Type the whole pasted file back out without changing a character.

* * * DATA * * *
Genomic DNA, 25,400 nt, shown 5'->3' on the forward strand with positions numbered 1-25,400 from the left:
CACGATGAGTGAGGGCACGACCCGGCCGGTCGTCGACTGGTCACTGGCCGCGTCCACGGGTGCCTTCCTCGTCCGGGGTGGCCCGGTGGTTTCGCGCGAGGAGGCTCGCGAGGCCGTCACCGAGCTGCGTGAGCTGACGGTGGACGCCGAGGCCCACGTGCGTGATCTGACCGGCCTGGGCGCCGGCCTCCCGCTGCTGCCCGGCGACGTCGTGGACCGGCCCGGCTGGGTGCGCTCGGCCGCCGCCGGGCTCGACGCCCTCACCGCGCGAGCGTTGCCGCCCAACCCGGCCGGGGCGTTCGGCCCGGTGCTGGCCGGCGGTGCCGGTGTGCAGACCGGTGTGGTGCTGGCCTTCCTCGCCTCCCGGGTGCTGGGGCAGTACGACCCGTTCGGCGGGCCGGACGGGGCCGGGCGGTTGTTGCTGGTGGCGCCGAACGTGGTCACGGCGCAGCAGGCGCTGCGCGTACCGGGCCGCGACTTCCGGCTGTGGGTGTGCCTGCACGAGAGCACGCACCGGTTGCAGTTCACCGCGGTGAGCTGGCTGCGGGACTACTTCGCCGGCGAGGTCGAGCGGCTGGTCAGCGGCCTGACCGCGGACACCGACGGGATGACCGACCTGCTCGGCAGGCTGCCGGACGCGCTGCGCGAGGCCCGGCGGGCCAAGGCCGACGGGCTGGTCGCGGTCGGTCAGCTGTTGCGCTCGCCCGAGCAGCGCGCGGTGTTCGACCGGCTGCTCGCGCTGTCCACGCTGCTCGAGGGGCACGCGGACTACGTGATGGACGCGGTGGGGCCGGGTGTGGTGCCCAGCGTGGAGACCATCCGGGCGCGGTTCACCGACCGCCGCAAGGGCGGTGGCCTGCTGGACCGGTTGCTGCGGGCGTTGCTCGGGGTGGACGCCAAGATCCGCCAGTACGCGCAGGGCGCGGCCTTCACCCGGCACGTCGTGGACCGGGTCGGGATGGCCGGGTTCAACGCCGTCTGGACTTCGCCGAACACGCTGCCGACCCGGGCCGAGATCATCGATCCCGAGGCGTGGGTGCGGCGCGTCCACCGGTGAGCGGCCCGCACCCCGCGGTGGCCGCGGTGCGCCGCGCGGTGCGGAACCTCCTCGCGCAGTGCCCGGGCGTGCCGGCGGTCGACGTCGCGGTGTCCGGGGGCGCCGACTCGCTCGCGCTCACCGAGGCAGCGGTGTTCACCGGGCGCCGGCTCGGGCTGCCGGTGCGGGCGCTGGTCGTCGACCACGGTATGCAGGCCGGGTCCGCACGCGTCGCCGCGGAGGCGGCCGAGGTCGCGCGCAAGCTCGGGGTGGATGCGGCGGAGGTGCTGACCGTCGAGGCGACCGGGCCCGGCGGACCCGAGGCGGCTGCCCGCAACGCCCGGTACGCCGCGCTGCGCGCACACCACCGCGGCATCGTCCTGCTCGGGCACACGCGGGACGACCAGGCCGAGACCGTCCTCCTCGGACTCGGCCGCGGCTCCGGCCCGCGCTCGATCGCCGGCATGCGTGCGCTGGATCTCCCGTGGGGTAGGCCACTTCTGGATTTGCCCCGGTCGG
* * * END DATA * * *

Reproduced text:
Genomic DNA, 25,400 nt, shown 5'->3' on the forward strand with positions numbered 1-25,400 from the left:
CACGATGAGTGAGGGCACGACCCGGCCGGTCGTCGACTGGTCACTGGCCGCGTCCACGGGTGCCTTCCTCGTCCGGGGTGGCCCGGTGGTTTCGCGCGAGGAGGCTCGCGAGGCCGTCACCGAGCTGCGTGAGCTGACGGTGGACGCCGAGGCCCACGTGCGTGATCTGACCGGCCTGGGCGCCGGCCTCCCGCTGCTGCCCGGCGACGTCGTGGACCGGCCCGGCTGGGTGCGCTCGGCCGCCGCCGGGCTCGACGCCCTCACCGCGCGAGCGTTGCCGCCCAACCCGGCCGGGGCGTTCGGCCCGGTGCTGGCCGGCGGTGCCGGTGTGCAGACCGGTGTGGTGCTGGCCTTCCTCGCCTCCCGGGTGCTGGGGCAGTACGACCCGTTCGGCGGGCCGGACGGGGCCGGGCGGTTGTTGCTGGTGGCGCCGAACGTGGTCACGGCGCAGCAGGCGCTGCGCGTACCGGGCCGCGACTTCCGGCTGTGGGTGTGCCTGCACGAGAGCACGCACCGGTTGCAGTTCACCGCGGTGAGCTGGCTGCGGGACTACTTCGCCGGCGAGGTCGAGCGGCTGGTCAGCGGCCTGACCGCGGACACCGACGGGATGACCGACCTGCTCGGCAGGCTGCCGGACGCGCTGCGCGAGGCCCGGCGGGCCAAGGCCGACGGGCTGGTCGCGGTCGGTCAGCTGTTGCGCTCGCCCGAGCAGCGCGCGGTGTTCGACCGGCTGCTCGCGCTGTCCACGCTGCTCGAGGGGCACGCGGACTACGTGATGGACGCGGTGGGGCCGGGTGTGGTGCCCAGCGTGGAGACCATCCGGGCGCGGTTCACCGACCGCCGCAAGGGCGGTGGCCTGCTGGACCGGTTGCTGCGGGCGTTGCTCGGGGTGGACGCCAAGATCCGCCAGTACGCGCAGGGCGCGGCCTTCACCCGGCACGTCGTGGACCGGGTCGGGATGGCCGGGTTCAACGCCGTCTGGACTTCGCCGAACACGCTGCCGACCCGGGCCGAGATCATCGATCCCGAGGCGTGGGTGCGGCGCGTCCACCGGTGAGCGGCCCGCACCCCGCGGTGGCCGCGGTGCGCCGCGCGGTGCGGAACCTCCTCGCGCAGTGCCCGGGCGTGCCGGCGGTCGACGTCGCGGTGTCCGGGGGCGCCGACTCGCTCGCGCTCACCGAGGCAGCGGTGTTCACCGGGCGCCGGCTCGGGCTGCCGGTGCGGGCGCTGGTCGTCGACCACGGTATGCAGGCCGGGTCCGCACGCGTCGCCGCGGAGGCGGCCGAGGTCGCGCGCAAGCTCGGGGTGGATGCGGCGGAGGTGCTGACCGTCGAGGCGACCGGGCCCGGCGGACCCGAGGCGGCTGCCCGCAACGCCCGGTACGCCGCGCTGCGCGCACACCACCGCGGCATCGTCCTGCTCGGGCACACGCGGGACGACCAGGCCGAGACCGTCCTCCTCGGACTCGGCCGCGGCTCCGGCCCGCGCTCGATCGCCGGCATGCGTGCGCTGGATCTCCCGTGGGGTAGGCCACTTCTGGATTTGCCCCGGTCGG